Exclusive: U.S. troop strength in Afghanistan down to close to 8,600 ahead of schedule – U.S. and NATO officials


WASHINGTON/MUMBAI (Reuters) – U.S. troop strength in Afghanistan is down to almost eight,600, properly ahead of a schedule agreed with Taliban militants in late February, in half as a result of of issues concerning the unfold of the coronavirus, U.S. and NATO officials stated.

A key provision of the Feb. 29 settlement between the Taliban and the United States – to which the Afghan authorities was not a celebration – concerned a U.S. dedication to cut back its navy footprint in Afghanistan from about 13,000 to eight,600 by mid-July and, circumstances allowing, to zero by May 2021.

Two senior sources in Kabul stated the eight,600 goal was probably to be achieved by early June.

Two U.S. officials, talking on the situation of anonymity, stated that the United States was close to eight,600 troops and may attain that quantity in coming days.

“Due to COVID-19 concerns, we are moving towards that planned drawdown faster than anticipated,” one of the officials stated.

The different U.S. official stated the United States had centered on rapidly eradicating non-important personnel and these thought-about to be at excessive danger from the virus.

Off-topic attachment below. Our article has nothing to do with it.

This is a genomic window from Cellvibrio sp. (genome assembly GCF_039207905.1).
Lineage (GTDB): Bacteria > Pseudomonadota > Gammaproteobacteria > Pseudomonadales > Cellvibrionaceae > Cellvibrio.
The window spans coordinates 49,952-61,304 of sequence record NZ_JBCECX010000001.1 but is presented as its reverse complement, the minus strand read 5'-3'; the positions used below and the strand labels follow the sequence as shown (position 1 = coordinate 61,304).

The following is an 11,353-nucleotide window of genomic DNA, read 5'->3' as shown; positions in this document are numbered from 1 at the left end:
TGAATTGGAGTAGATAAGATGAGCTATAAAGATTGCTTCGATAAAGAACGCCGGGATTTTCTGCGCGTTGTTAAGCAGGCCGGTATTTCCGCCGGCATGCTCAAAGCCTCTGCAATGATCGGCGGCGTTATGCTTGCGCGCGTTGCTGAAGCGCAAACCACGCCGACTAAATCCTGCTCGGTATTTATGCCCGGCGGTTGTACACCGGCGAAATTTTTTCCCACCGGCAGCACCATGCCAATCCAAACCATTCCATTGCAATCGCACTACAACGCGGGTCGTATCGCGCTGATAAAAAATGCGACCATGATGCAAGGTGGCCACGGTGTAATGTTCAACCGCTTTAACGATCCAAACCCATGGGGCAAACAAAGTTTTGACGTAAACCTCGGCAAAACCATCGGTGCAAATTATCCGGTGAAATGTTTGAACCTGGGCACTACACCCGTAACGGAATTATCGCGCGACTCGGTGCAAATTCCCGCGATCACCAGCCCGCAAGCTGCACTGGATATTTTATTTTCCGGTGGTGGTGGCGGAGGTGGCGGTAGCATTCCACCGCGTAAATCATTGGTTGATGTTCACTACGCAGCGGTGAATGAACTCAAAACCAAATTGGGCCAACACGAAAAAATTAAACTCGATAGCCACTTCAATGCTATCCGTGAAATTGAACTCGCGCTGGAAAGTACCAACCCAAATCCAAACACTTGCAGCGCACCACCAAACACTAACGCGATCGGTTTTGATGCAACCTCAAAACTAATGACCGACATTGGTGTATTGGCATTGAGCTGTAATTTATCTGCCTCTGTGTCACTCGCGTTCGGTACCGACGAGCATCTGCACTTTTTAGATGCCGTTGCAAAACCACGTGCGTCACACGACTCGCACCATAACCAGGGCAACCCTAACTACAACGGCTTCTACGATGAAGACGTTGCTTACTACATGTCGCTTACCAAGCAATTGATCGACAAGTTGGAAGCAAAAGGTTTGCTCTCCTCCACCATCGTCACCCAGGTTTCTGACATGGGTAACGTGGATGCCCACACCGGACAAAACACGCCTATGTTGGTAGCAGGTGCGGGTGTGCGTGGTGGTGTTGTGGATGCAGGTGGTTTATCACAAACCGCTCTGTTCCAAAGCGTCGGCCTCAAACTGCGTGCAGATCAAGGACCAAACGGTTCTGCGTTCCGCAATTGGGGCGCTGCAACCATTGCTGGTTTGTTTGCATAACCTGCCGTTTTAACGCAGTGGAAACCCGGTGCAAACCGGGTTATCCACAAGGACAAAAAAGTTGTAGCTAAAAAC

All 4 sources requested not to be recognized due to the sensitivity of the matter.

On Tuesday, U.S. President Donald Trump there have been “7,000-some-odd soldiers” in Afghanistan however officials clarified that quantity was barely over eight,600 troops.

Trump renewed his want for a full navy withdrawal from Afghanistan however added that he had not set a goal date, amid hypothesis he may make ending America’s longest struggle half of his re-election marketing campaign.

The Taliban, who dominated Afghanistan with an iron fist from 1996 to 2001, have sought to topple the Western-backed authorities in Kabul and reimpose Islamic rule. They dismiss the Kabul authorities as a puppet of the United States.

Additional reporting by Phil Stewart; Editing by Euan Rocha and Nick Macfie

Our Standards:The Thomson Reuters Trust Principles.



Source link reuters.com

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